Working from anywhere v national employment and tax rules: the Italian experience in the EU context
Legance Avvocati Associati, Milan
In the current pandemic scenario, it has become extremely common for companies and employees to move over to remote working as a new organisational system. This is because it can help to cope not only with health and safety concerns, but also with new personal and managerial needs.
Italy represents a paradigmatic example of this trend: Italian companies are benefiting from remote work to attract global talents without requiring them to move from their countries of residence; at the same time many employees (and among them Italians who stayed abroad in the past) are asking employers if they can perform their activity remotely from Rome rather than from the outskirts of London.
However, if technological and even cultural walls have been easily overcome in the last couple of years, the Italian legal framework still remains anchored to the traditional principle of the ‘physical presence’ to determine the rules applicable to the remote employment relation.
This is firstly confirmed in tax matters: an employment income is subject to Italian taxation when it is ‘produced’ in the country, that is, it is related to a work activity performed there and even when the employee is not a tax resident (see rticle 3 of the Italian Tax Code). The rule has not been bended to consider where the final output of the working activity is realised, and so an employee who works remotely from Italy – even if they interact exclusively with an organisation based abroad, which remains the sole recipient of their activity – will become part of the Italian tax system.
The same principle has been followed recently by the Italian legislator to introduce a very favourable tax regime for employees who had been resident abroad in the previous couple of years and then decide to move to Italy to perform their working activity (see Legislative Decree 147/2015). The requirement is, indeed, satisfied with the physical presence of the employee, even when the duties are then performed remotely.
While this traditional principle finds its justification in the need for the employee to contribute to the public services that they receive for simply being physically present in the country, the same cannot be so easily argued for social security burdens.
The Italian pension system, in particular, is based on the so-called ‘territoriality’ rule (see Article 37 of Law Decree 1827/1935). This means that pension contributions are due for any working activity that is performed in the country, even remotely and for the benefit of a foreign company, which does not have any presence in the territory. Exceptions to this rule are based on the notion of ‘temporary secondment’, that allows an employee to remain enrolled only with the home social security system for a limited period under bilateral agreements or under EC regulations (see Regulation 2004/883 and later amendments). Such exceptions are, however, strictly interpreted in the practice of Italian social security authorities, making it difficult to fall within the definition of ‘secondment’ when the employee is not assigned to a specific client, subsidiary or project to be completed in Italy, but simply performs the activity there on a stable basis.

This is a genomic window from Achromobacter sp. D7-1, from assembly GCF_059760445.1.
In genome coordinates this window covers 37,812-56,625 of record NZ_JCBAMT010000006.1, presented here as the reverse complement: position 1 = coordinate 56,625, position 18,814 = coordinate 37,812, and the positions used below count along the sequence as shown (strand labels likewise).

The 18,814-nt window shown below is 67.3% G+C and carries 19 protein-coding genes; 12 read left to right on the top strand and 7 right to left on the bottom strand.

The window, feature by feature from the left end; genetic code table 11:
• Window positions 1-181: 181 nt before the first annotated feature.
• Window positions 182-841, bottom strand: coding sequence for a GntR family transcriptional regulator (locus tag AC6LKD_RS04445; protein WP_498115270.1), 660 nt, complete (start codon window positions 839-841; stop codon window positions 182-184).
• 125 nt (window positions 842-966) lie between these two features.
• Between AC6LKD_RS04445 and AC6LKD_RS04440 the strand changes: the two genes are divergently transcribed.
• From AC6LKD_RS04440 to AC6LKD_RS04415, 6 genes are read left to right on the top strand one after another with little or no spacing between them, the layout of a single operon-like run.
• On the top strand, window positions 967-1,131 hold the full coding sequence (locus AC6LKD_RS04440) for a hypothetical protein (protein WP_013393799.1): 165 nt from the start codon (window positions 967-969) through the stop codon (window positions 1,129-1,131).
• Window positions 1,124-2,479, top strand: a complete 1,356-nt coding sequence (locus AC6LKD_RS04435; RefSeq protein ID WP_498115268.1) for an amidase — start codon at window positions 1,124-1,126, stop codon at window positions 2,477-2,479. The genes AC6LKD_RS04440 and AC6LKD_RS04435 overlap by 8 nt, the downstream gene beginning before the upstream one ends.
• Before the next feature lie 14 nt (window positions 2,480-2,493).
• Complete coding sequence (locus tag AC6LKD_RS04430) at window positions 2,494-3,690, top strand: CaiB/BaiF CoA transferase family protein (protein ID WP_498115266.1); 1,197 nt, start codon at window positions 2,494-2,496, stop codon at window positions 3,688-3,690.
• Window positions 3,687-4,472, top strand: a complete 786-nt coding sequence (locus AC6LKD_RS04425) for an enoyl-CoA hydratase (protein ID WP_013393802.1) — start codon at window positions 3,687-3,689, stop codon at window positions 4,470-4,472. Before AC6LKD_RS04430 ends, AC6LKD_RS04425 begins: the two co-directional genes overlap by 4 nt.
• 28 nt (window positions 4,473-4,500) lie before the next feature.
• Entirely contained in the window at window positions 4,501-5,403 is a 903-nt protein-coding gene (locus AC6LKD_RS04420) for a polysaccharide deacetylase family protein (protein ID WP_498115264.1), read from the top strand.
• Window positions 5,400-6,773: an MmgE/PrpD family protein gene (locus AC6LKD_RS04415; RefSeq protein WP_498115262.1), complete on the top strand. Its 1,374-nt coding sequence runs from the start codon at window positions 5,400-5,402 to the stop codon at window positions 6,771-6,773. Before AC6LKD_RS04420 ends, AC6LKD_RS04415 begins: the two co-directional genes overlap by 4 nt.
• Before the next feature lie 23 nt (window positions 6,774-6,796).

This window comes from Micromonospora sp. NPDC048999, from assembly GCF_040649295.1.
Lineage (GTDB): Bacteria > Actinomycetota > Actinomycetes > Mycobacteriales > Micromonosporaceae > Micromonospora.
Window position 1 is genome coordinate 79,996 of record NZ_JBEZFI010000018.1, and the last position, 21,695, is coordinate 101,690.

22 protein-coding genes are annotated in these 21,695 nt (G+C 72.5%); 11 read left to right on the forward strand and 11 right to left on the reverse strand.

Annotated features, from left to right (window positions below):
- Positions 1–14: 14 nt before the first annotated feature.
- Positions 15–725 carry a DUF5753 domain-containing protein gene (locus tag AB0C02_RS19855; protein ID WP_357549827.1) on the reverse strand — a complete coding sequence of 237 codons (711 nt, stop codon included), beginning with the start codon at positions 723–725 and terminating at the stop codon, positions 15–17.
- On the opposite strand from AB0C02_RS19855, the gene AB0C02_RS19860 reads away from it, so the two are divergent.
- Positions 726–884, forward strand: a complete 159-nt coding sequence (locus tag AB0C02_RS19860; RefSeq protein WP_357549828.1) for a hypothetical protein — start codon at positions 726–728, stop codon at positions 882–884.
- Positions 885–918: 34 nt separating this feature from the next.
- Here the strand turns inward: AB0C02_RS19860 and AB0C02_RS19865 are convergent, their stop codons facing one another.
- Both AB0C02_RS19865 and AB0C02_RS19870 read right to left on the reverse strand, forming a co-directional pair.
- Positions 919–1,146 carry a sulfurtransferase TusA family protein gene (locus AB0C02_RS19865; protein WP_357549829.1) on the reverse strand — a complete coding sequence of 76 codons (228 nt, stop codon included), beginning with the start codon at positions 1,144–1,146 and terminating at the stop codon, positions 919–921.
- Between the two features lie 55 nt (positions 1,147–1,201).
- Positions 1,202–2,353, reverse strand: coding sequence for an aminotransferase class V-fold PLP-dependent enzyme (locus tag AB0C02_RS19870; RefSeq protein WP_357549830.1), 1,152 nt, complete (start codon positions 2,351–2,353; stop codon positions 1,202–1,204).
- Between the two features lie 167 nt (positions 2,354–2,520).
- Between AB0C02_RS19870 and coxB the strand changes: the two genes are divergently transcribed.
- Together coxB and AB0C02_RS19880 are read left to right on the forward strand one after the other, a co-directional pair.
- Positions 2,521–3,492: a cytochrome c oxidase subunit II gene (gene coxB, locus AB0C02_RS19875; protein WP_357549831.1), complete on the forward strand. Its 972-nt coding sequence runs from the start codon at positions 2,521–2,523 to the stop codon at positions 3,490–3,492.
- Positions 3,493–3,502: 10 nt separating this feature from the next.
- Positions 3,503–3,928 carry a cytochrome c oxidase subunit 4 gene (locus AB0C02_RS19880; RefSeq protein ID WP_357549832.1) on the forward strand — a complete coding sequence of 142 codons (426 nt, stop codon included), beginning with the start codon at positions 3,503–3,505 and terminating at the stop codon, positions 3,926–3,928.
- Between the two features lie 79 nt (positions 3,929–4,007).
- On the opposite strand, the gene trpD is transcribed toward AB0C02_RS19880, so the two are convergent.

The ‘territoriality’ rule can therefore represent the main practical obstacle to the freedom to work remotely from everywhere, as it forces employers and employees to enrol with a new social security system and to pay the relevant charges, which cannot always, and be fully, transferred into the home pension fund in the country of residence. This lack of a sound justification for the rule in the eyes of the parties to the employment relation is probably the reason for its somewhat limited effectiveness. During the first waves of the pandemic, it was hard for the social security inspectors to check and enforce its application. In addition, the Italian legislator, aiming at increasing the amount of contributions to a chronically-underfunded pension system, is not envisaging introducing further exceptions that could make it easier to depart from the above principles.
The same traditional approach is followed when it comes to determining the employment legislation applicable to remote working activity. The place where the activity is habitually performed (lex loci laboris) triggers the application protections considered mandatory in that country, irrespective of the laws that the parties have chosen to regulate the employment relationship (see EC Regulation 2008/593, and Article 57 of Law No 218/1995, which makes reference to the Rome Convention of 1980). In Italy’s case, the legal decisions, however, tend to limit those mandatory protections to the more sensitive areas of the employment relationship (eg, fundamental rights, termination and working time), and therefore it might occur that the parties of the relationship do not come across domestic legislation for the entire period of remote work in Italy.
The Italian legal framework does not differ from that of other European countries, and from the approach adopted by the European Union. The European Parliament adopted a resolution at the beginning of 2021 to recommend the creation of a directive on remote working, but the focus remains on the employment protections (in particular in the area of working time and right to disconnect) rather than on the social security side, which remains dominated by the notions of ‘country of residence’ and ‘country where the work is performed’.
Therefore, working from everywhere remains possible in technological and organisational terms, but still somehow limited by national borders purely in legal terms.